Recognising role of migrant workers in NI
People who come to the North to work are helping to grow the local economy
The number of people in employment in Northern Ireland jumped by 11,000 to 821,000 over the three months to June. But the statistics do not show just how many of those 11,000 people came to the North to find a job. Photograph: PA
The fact that you can buy Portuguese sardines on Irish Street in Dungannon reveals more about the North’s changing labour market than local taste buds.
Figures published this month showed the number of people in employment in Northern Ireland jumped by 11,000 to 821,000 over the three months to June. But the statistics do not show just how many of those 11,000 people came to the North to find a job.
According to the Northern Ireland Statistics and Research Agency, there is an estimated 35,000 people in employment in the North who have come from other parts of the EU or non-EU countries to find work.
Small businesses such as Lusitania – Taste of Portugal in Dungannon are flourishing thanks to the estimated 1,000-strong Portuguese community in the area.
Many have found work in food-processing companies such as Brazilian-owned Moy Park, which says migrant workers make “an extremely valuable contribution to the success and development” of its business.
Not recognisedBut the role of migrant workers in growing the local economy is often not recognised, says Patrick Yu, executive director of the Northern Ireland Council for Ethnic Minorities.
Yu says migrant workers are often accused of “taking jobs or living off benefits”. But he believes that, without the contribution of migrant workers, the North might lose out on investment.
“The Department for Employment and Learning produced a report in 2009 that showed that overall migrant workers made a significant positive contribution to the Northern Ireland economy . . . It stated that the overall net impact of post-2004 migrant workers in Northern Ireland in 2008 was estimated to be worth £1.2 billion to the economy,” says Yu.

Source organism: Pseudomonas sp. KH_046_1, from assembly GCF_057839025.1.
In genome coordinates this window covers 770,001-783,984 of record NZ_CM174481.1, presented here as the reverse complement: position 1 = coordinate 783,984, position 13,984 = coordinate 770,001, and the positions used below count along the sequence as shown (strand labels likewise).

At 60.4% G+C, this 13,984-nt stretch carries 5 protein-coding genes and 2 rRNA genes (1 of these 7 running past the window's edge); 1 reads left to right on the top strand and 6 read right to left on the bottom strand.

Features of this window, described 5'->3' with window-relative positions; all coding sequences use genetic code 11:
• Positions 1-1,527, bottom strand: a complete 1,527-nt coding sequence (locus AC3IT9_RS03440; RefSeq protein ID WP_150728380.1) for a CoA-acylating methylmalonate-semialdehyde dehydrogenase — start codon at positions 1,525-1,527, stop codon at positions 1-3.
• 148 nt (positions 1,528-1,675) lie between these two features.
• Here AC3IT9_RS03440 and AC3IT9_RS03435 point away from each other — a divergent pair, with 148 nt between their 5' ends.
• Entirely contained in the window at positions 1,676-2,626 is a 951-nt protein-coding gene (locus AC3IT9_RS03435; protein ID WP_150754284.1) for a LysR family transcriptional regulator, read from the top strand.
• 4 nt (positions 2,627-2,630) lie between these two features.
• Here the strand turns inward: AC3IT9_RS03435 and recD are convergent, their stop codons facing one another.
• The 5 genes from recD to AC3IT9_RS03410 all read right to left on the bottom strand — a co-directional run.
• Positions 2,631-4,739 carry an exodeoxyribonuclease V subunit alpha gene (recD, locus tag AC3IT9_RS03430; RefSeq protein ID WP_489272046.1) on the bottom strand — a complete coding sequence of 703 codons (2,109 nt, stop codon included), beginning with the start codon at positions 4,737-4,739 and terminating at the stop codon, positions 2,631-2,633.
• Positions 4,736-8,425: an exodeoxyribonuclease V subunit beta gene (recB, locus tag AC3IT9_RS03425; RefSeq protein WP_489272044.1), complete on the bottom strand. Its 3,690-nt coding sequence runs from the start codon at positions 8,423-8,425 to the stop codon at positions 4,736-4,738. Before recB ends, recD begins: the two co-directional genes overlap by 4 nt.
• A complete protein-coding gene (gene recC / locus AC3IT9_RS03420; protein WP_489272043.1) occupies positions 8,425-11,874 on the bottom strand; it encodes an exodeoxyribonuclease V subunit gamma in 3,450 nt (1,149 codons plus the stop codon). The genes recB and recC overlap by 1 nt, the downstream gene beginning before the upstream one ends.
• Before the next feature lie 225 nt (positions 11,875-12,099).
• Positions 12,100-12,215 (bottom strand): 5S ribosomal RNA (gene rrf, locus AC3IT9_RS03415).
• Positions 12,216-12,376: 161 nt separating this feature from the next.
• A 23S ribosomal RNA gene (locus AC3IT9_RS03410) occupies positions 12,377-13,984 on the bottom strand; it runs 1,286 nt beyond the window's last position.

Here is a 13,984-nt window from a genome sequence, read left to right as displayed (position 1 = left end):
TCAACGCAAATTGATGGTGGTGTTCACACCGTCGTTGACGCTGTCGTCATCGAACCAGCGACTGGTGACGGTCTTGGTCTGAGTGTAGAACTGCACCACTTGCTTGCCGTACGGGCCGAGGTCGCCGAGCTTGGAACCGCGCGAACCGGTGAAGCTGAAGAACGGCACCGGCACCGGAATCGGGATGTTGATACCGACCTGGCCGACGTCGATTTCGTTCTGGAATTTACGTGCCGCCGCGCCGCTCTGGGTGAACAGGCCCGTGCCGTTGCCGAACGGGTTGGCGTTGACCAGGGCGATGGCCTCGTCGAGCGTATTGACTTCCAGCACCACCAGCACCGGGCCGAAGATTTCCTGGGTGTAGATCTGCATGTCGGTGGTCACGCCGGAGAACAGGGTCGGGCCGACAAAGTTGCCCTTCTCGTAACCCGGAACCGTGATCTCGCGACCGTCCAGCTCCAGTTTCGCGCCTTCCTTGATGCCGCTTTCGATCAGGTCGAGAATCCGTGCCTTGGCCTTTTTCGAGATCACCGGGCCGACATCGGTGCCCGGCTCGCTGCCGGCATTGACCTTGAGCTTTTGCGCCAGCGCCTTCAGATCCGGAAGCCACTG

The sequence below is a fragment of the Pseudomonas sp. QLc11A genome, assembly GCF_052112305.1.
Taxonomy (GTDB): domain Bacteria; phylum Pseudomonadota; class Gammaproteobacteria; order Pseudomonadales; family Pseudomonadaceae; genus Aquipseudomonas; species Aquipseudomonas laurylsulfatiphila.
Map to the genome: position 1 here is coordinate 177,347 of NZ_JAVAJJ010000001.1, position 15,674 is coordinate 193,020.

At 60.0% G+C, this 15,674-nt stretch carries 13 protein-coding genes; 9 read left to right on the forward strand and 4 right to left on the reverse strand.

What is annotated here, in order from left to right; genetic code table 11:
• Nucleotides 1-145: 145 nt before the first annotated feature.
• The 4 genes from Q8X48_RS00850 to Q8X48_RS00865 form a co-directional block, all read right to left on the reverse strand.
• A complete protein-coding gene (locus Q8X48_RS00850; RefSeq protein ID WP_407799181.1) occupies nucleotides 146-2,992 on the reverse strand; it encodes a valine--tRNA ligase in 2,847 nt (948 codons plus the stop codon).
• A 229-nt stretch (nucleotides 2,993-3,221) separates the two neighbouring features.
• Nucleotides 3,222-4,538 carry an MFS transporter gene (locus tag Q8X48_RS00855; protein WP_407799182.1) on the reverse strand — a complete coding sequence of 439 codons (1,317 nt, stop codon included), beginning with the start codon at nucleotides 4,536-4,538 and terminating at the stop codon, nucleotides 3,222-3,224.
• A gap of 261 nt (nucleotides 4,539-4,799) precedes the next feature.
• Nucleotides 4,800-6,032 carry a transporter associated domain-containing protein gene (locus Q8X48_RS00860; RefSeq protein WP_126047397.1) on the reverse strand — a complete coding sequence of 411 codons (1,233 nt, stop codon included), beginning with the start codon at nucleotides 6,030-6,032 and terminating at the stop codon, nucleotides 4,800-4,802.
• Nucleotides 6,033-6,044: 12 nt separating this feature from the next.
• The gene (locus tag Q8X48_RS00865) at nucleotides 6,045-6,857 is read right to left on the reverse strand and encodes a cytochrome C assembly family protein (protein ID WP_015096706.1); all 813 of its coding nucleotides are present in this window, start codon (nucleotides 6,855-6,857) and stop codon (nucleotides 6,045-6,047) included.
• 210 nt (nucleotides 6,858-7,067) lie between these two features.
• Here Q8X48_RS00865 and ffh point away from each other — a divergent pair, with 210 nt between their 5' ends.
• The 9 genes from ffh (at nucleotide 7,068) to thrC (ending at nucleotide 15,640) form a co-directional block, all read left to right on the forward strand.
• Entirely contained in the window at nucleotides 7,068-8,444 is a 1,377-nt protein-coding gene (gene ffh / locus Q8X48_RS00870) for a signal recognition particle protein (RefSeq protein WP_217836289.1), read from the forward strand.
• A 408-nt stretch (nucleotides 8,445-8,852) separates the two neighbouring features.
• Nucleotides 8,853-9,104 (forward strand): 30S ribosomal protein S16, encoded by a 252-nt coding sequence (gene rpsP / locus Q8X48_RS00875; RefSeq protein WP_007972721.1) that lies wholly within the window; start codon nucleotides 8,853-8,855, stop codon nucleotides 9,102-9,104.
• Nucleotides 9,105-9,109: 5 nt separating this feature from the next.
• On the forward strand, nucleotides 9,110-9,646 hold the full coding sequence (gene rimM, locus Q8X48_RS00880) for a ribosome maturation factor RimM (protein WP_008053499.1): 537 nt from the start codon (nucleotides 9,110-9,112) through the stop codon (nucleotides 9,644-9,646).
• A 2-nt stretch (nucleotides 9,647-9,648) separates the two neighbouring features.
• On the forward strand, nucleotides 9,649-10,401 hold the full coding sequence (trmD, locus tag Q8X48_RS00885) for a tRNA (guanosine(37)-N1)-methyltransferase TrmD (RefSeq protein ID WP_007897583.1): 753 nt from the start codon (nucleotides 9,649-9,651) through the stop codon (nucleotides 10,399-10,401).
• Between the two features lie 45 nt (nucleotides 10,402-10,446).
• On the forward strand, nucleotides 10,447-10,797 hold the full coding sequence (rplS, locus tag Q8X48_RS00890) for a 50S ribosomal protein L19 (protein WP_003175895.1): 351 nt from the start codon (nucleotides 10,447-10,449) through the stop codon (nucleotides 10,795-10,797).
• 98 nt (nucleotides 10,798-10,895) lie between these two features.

“We would like to see more new research being undertaken by the department to find out if since the recession some migrant workers have lost their jobs or if more companies have found the need to recruit migrant workers because of the local labour market.”
Yu believes a readily available migrant workforce encourages companies to expand and invest in Northern Ireland.
“I do not believe that people who come to live and work Northern Ireland take jobs away from other people. What I see is that this creates other jobs for local people.
“For example, I ask people if they think Moy Park would have expanded its business in Northern Ireland if it did not know it could recruit both migrant workers and local workers.”
He says there is evidence that migrants employed by local businesses support other jobs, and the fact that they spend money in the community benefits everyone. “If more people knew how migrant workers are contributing to the Northern Ireland economy, it might help change some people’s opinions,” says Yu.
‘Race hate’“It might reduce the numb- er of race hate crimes and make some people think differ- ently about why migrant work- ers come to Northern Ireland.”
Business organisation CBI NI, which represents a third of the private-sector workforce, says migrant workers make an “important and valuable contribution” to the economy.
CBI NI director Nigel Smyth says some employers have difficulty filling vacancies from the local labour pool and might not be in a position to grow their businesses without migrant workers.
“As the economy recovers and employment rises, it is critical that we ensure that more and more local people, and especially our young people, have the attitudes, aptitudes and relevant skills to meet the needs of employers,” says Smyth. “Employers are looking for the best people to fill their vacancies and will continue to rely on migrant workers to help them grow where there are skills gaps in the local labour force.”